When mothers tell me they’re thinking about a workforce hiatus, my message is always “Look Before You Leap”. Some women leave well prepared–in a position of strength–after considering this important work and life option from many different angles, planning ahead for an engaged life at home and figuring out how to stay current in advance of an eventual return. Others focus only on the emotions they currently feel, and spend no time thinking about what a hiatus really means for day-to-day life and long-term financial and professional security.
Ultimately, the decision to leave the workforce is a very personal one, but I urge women to face some facts about how their departure could bring both positive and negative results. Too often women feel a false sense of security about the comfortable life that a spouse’s income can afford today–without thinking about the dual income that may be very necessary tomorrow.
Recently I partnered with the highly acclaimed job search resource Ivy Exec to produce a webinar, Look Before You Leap, and help women think through many conflicting issues as they have one foot on the off ramp. Take a look at some sobering facts that I highlight in this webinar:
- Recommended savings to maintain your current lifestyle throughout retirement: 20x final household income at point of retirement
- 75% of soon-to-be retirees have less than $30,000 in retirement accounts
- Almost half of middle class workers will be poor or near poor in retirement
- Eldercare costs of skyrocketed for you and relatives who may need your help: $21 an hour for home health aides, $3,550 per month for assisted living community, at least $222 a day for nursing home care
- 93% of women want to return to work; only 74% succeed
- Women who stay out of workforce three or more years lose 37% of earning power.
During the webinar I asked attendees two basic questions:
- WHY DO YOU WORK? Intellectual fulfillment and money were the top reasons (29% each), followed by sense of self, career aspirations and capitalizing on education (at 14% each).
- EHY ARE YOU CONSIDERING A HIATUS FROM WORK? The top reason was to reduce stress (60%). Other reasons were to spend more time with children and “because I dislike working” (both at 20%).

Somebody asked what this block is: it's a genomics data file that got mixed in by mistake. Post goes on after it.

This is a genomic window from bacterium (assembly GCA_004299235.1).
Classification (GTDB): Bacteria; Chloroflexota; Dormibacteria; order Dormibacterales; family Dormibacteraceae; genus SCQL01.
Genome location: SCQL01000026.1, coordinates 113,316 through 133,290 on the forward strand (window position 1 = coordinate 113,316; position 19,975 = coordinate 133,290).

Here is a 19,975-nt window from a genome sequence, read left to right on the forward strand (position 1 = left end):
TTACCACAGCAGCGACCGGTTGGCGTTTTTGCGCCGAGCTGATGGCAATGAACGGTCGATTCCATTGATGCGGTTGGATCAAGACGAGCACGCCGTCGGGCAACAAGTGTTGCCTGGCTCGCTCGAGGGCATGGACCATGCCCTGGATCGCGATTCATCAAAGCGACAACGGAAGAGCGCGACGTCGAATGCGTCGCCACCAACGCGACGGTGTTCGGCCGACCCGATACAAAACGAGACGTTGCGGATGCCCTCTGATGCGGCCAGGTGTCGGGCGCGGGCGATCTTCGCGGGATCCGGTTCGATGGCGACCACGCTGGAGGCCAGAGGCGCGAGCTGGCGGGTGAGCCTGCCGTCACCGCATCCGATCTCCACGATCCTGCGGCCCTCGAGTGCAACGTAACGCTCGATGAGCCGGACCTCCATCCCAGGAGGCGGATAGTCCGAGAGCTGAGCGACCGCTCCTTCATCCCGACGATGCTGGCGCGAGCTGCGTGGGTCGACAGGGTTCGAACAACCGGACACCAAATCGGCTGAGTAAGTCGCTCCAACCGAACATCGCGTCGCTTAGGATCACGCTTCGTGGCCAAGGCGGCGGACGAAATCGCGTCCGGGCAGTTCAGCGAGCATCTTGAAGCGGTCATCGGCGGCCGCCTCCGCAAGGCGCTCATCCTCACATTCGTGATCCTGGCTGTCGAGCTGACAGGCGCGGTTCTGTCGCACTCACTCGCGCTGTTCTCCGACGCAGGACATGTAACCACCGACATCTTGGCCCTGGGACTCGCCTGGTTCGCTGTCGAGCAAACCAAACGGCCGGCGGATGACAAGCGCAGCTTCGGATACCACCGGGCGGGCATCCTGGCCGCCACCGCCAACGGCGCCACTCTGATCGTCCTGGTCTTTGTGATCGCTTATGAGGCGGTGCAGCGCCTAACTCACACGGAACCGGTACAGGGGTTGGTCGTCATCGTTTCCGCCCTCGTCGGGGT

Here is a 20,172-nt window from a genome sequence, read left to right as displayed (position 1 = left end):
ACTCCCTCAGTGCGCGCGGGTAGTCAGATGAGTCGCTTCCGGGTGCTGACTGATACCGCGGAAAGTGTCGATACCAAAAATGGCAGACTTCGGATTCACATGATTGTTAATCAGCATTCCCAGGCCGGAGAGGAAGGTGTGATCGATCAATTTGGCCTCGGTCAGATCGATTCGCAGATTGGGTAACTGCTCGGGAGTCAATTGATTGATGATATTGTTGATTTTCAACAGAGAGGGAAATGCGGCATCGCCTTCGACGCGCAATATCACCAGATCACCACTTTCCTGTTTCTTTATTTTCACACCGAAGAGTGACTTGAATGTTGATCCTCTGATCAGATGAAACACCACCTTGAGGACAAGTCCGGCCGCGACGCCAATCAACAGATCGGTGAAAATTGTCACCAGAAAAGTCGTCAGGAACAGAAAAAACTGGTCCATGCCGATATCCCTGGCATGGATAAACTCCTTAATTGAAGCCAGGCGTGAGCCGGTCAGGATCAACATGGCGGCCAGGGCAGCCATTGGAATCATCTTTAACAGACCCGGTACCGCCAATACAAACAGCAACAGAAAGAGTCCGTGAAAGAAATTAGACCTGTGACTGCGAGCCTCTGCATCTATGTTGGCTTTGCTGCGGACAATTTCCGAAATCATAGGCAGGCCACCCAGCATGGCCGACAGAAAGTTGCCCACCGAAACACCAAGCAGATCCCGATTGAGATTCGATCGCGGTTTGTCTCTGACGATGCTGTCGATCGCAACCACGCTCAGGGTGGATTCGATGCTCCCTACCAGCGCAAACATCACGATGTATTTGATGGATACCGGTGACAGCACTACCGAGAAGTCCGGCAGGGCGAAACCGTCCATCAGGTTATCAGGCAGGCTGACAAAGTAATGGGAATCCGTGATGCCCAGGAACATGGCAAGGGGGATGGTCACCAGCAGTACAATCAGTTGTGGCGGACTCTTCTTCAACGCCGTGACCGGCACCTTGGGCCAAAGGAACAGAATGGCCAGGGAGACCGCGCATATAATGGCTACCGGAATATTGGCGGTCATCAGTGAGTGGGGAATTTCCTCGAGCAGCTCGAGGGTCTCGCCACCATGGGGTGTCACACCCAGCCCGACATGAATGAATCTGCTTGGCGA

For more than a decade I have been asking women the same questions, and getting pretty much the same answers. This is a good exercise, because as you think about a workforce hiatus, you need to consider how you will replace you workforce motivators. Will you just stop earning money entirely, or find ways to do some freelance work? How will you find intellectual stimulation that is as sustained as work? Local college courses, meaty volunteer work, a book you’ve always wanted to write?
The other issue is that leaving work to reduce stress is a slippery slope. Talk to any mother of children at any age and ask her if her life is filled with stress. The daily management of a household, tending to family needs, overseeing homework, driving for carpools and errands and much more extends far into the night. My mother, who reentered the workforce in her 40s, used to say that it was much easier to go to work than stay at home. Stress is something that has to be managed in or out of the workforce.
In the webinar I say that you will leave the workforce in a position of strength if you’re leaving on your own volition (not pressure from others), you’re truly unhappy with your job or career and you need to regroup, you will not jeopardize current or future financial security, you’ve made a professional case for flexibility in your current job to no avail, you’ve exhausted flexible work options at other companies, entrepreneurial ventures are not for you, and you have a solid stay at home plan for intellectual stimulation, self-fulfillment and life partner equality. If some of these things aren’t buttoned up, you may still have a lot of thinking and planning to do to ensure that both you and your family are happy and fulfilled. —KAS
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